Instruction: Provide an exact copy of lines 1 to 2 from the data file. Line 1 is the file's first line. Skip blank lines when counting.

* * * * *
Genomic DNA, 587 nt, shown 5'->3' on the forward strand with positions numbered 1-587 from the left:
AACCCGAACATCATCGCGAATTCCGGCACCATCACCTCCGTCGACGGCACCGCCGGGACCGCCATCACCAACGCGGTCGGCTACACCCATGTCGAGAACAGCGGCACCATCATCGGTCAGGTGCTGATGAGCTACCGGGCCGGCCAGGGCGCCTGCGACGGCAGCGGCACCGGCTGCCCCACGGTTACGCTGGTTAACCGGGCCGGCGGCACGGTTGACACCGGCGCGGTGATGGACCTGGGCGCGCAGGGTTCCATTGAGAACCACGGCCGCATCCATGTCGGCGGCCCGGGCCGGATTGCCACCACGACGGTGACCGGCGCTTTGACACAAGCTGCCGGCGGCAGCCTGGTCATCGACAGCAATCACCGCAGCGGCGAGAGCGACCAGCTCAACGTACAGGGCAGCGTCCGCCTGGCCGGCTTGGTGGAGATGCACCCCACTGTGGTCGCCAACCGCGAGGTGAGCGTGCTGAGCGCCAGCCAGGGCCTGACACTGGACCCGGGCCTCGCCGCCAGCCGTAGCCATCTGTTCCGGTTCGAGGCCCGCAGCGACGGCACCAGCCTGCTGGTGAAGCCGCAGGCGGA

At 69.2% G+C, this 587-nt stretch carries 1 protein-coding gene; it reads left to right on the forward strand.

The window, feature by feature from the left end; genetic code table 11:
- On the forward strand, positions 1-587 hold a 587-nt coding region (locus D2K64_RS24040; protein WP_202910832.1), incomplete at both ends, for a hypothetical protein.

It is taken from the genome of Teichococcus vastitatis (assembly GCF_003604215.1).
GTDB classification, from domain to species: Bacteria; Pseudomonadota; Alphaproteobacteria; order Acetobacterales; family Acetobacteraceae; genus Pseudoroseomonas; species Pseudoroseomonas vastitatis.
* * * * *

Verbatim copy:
Genomic DNA, 587 nt, shown 5'->3' on the forward strand with positions numbered 1-587 from the left:
AACCCGAACATCATCGCGAATTCCGGCACCATCACCTCCGTCGACGGCACCGCCGGGACCGCCATCACCAACGCGGTCGGCTACACCCATGTCGAGAACAGCGGCACCATCATCGGTCAGGTGCTGATGAGCTACCGGGCCGGCCAGGGCGCCTGCGACGGCAGCGGCACCGGCTGCCCCACGGTTACGCTGGTTAACCGGGCCGGCGGCACGGTTGACACCGGCGCGGTGATGGACCTGGGCGCGCAGGGTTCCATTGAGAACCACGGCCGCATCCATGTCGGCGGCCCGGGCCGGATTGCCACCACGACGGTGACCGGCGCTTTGACACAAGCTGCCGGCGGCAGCCTGGTCATCGACAGCAATCACCGCAGCGGCGAGAGCGACCAGCTCAACGTACAGGGCAGCGTCCGCCTGGCCGGCTTGGTGGAGATGCACCCCACTGTGGTCGCCAACCGCGAGGTGAGCGTGCTGAGCGCCAGCCAGGGCCTGACACTGGACCCGGGCCTCGCCGCCAGCCGTAGCCATCTGTTCCGGTTCGAGGCCCGCAGCGACGGCACCAGCCTGCTGGTGAAGCCGCAGGCGGA